Screenshot: YouTube/Lifetime

Somehow, after all these years, R. Kelly still has a career.

It can be exhausting to repeat the well-worn allegations that, for decades, he has abused and assaulted minors. There is his 1994 marriage to the 15-year-old Aaliyah, which included forged papers to list the singer as a legal adult. There is his 2002 arrest for child pornography, after a videotape of Kelly allegedly having sex with a 13-year-old girl hit the inbox of the Chicago Sun-Times, with a dragged out court case that inexplicably found him not guilty in 2008. And there are the numerous accounts and lawsuits of women who say Kelly abused them when they were minors, including allegations that he is currently keeping women against their will in “a cult.”

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Despite the cries of campaigns like #MuteRKelly, which urge his fans to stop listening to his music and to stop attending his concerts, many choose to blame Kelly’s accusers or simply separate the art from the artist; apparently it’s just too hard to box away the early-aughts nostalgia that comes with “Ignition (Remix).” But if one thing is clear from Lifetime’s new three-part documentary series Surviving R. Kelly, Kelly’s artistry, however brilliant and celebrated, enabled his alleged abuse. You can recognize, as the music industry has done for years, that Kelly is a “King of R&B,” but in doing so endorse a kingdom built on the backs of assaulted, and long unbelieved, black girls.

In this sense, Lifetime’s Surviving R. Kelly, which premieres in three, two-hour installments on January 3-5, feels like a plea sharply directed at Kelly’s current fanbase and those in his industry who’ve remained shockingly silent on the allegations. The series smartly divides its story into three distinct sections on a timeline of Kelly’s life in career, the first starting with his childhood and early music career, the second his child porn trial, and the third bringing in the contemporary allegations that Kelly keeps women in a “cult.” And it’s those first two episodes, which bring a surprisingly humanizing eye to a young R. Kelly, a musically gifted and sexually abused child himself, that sets the series’ tone as being a show not just about his accusers, but about a music industry primed to enable abuse from every angle.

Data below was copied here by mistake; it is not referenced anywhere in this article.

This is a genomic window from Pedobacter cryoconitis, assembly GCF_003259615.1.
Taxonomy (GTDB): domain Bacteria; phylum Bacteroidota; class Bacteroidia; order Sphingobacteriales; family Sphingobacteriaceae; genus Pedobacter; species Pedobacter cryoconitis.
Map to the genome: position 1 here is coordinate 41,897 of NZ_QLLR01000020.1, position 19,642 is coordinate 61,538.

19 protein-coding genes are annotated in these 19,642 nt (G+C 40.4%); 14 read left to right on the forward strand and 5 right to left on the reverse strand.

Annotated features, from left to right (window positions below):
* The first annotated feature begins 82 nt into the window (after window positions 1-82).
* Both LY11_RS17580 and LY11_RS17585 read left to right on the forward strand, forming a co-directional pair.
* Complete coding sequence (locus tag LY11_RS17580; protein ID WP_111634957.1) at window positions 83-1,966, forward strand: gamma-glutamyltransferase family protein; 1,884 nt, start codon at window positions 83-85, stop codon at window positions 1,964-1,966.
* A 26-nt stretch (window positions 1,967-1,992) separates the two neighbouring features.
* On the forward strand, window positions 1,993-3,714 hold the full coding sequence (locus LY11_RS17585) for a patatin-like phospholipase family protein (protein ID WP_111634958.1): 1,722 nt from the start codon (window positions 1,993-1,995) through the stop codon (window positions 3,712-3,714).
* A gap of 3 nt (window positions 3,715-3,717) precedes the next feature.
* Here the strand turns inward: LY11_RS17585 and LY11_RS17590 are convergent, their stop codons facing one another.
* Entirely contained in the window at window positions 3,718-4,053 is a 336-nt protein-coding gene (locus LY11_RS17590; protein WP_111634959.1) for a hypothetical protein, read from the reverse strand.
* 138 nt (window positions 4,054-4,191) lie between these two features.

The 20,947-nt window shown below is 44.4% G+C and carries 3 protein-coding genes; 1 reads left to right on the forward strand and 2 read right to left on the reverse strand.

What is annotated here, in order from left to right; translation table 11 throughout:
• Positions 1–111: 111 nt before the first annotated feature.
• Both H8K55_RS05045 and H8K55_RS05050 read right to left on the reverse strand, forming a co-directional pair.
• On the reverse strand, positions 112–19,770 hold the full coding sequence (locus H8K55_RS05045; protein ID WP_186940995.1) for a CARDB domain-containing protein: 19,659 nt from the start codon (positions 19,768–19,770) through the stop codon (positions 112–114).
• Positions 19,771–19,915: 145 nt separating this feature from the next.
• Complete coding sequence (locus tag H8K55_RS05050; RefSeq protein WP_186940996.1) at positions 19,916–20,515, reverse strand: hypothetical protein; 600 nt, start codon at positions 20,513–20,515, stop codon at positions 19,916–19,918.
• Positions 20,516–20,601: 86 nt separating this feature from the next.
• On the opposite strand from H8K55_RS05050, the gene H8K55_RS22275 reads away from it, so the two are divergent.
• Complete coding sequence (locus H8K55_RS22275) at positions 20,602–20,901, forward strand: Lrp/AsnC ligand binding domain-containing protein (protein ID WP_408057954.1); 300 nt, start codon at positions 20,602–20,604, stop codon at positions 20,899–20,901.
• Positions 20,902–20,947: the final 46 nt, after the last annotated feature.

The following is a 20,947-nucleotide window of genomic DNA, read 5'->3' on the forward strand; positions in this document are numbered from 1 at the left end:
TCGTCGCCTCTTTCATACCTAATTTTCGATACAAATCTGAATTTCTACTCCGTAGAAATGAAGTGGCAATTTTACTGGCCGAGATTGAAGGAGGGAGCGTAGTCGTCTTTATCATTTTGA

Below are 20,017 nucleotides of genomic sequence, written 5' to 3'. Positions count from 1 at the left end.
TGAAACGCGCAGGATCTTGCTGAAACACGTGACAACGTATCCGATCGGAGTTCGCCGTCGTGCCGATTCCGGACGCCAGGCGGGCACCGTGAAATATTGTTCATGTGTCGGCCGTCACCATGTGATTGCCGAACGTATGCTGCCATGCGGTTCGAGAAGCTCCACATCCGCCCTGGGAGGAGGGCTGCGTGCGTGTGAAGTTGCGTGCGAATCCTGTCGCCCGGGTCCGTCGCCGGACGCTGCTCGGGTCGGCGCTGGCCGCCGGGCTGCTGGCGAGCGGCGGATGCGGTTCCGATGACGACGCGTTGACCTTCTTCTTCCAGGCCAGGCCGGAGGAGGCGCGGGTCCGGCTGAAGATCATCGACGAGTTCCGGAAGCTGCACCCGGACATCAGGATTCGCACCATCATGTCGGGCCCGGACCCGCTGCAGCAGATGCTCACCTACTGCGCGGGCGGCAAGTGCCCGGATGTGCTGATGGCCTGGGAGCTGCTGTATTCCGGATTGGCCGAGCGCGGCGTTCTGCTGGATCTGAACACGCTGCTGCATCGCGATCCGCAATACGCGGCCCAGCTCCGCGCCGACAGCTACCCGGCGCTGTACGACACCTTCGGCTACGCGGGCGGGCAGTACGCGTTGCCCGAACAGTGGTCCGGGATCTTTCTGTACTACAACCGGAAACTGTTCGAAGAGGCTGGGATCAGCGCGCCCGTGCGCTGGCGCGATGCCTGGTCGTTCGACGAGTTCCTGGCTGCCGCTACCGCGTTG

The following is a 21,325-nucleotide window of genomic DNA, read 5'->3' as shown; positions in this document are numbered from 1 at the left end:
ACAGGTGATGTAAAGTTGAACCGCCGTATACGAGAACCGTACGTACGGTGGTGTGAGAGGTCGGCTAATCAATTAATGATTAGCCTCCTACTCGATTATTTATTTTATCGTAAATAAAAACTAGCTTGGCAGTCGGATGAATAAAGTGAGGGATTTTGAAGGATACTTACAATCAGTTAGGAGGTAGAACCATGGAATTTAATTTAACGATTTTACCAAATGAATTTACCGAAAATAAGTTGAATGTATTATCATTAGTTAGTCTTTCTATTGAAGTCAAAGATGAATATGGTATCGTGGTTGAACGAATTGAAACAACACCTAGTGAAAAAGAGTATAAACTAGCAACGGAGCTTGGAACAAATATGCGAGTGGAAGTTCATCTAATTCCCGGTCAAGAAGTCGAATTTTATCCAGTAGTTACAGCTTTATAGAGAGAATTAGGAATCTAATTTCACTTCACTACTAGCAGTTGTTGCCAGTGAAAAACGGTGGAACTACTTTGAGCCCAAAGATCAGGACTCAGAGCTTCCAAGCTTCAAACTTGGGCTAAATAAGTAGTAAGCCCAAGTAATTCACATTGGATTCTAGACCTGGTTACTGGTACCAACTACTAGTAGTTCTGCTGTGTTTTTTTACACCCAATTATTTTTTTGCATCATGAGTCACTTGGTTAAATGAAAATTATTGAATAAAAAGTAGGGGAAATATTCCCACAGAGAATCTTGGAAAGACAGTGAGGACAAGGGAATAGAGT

Surviving R. Kelly is a Lifetime production, and while it bears the dramatic, gritty aesthetics of more salacious network documentaries, it does not exploit its interviewees. For every woman who alleges Kelly abused them, from his ex-wife Drea Kelly to Lizzette Martinez, who met Kelly when she was just a starstruck 17-year-old in a mall with hopes that he would launch her music career, there are a handful of psychologists to explain to audiences why women stayed in such circumstances, and why someone would inflict these conditions on these women. It’s a pointed choice, as well, to begin a documentary about R. Kelly’s alleged victims with a story about his own abuse as a child, which he says occurred between the ages of 7 and 14. Producer dream hampton admitted in a Q&A after the screening that while those episodes of the documentary were difficult to assemble, they were important in showing how Kelly became a famous artist and the ways in which abusive behavior shaped his life.

Surviving R. Kelly makes it impossible for the viewer to separate the art from the artist, because music was a tool Kelly used to allegedly abuse his victims. There are stories of naked girls hanging out in the studio whose I.D.s went unchecked; and women like Lisa Van Allen, who says she was picked up by Kelly as a teenager on a music video shoot; and Martinez, who says she was lured into Kelly’s life on the promise of artistic success. When the viewer is walked through Kelly’s public relationship with then-15-year-old Aaliyah, which was treated by publicists and in the press with a disgustingly coy “will they or won’t they” angle, it’s infuriating how accepted it was, especially coupled with Kelly’s brother Bruce’s insistence that his brother just has “a preference.” It’s clear that from the studio to the tour bus to the sets of music videos people grew up with, the music happened in the same spaces as these stories of abuse.

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What the documentary makes clear as well, and perhaps uncomfortably, is that the listening public was complicit in Kelly getting away with it all. When music journalist Ann Powers talks about the history of musicians dating minors, from Jerry Lee Lewis (who married his 13-year-old cousin) to Elvis (who met his wife Priscilla when she was 14), it underlines how Kelly’s history does not exist in a vacuum; the music industry is built to place young, adoring female fans with older men who can easily take advantage of their youth, and people are just beginning to realize, as a culture, that that history is now unacceptable. Critic Jamilah Lemieux at one point wonders if “I Believe I Can Fly,” the hit from the 1996 children’s film Space Jam, redeemed Kelly in the eyes of the public because he was making children’s media. And when Lisa Van Allen then talks about having sex as a teenager with Kelly in his gym, which was plastered with memorabilia from Space Jam at the time, it’s a disturbing image that exemplifies how Kelly weaponized his art to fool his victims, the music press, and his fans.

It’s Surviving R. Kelly’s impulse to move beyond just the individual stories of his victims, and to offer a critical, academic eye at how the music industry is complicit, which makes it one of the more definitive examinations of his abuse allegations. In parsing out how Kelly’s artistry contributed to his personal history, the documentary argues that in order for Kelly’s alleged abuse to end, the industry must stop valorizing his music.